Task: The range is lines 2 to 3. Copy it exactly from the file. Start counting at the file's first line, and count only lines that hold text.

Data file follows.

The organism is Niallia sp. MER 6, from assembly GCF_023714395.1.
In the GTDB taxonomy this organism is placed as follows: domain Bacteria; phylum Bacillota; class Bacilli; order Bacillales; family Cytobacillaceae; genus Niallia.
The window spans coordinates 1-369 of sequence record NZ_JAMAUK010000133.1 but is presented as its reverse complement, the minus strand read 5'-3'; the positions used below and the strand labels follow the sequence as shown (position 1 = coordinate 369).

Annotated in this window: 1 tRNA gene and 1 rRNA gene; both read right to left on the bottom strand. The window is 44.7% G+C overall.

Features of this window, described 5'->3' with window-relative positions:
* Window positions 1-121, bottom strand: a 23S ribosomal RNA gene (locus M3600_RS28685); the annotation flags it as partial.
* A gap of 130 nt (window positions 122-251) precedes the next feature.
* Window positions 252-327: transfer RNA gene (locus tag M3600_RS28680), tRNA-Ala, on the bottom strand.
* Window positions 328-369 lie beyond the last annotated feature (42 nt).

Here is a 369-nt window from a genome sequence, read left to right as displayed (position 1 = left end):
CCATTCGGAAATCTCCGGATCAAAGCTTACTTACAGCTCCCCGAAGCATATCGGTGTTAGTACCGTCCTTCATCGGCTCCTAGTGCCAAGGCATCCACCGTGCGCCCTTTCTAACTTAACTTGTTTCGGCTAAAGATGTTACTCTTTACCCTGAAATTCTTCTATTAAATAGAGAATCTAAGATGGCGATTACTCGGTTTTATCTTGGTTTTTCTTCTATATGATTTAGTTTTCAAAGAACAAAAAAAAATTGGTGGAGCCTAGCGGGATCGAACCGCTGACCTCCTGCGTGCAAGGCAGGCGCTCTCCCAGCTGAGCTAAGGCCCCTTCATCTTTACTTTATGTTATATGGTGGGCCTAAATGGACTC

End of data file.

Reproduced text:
In the GTDB taxonomy this organism is placed as follows: domain Bacteria; phylum Bacillota; class Bacilli; order Bacillales; family Cytobacillaceae; genus Niallia.
The window spans coordinates 1-369 of sequence record NZ_JAMAUK010000133.1 but is presented as its reverse complement, the minus strand read 5'-3'; the positions used below and the strand labels follow the sequence as shown (position 1 = coordinate 369).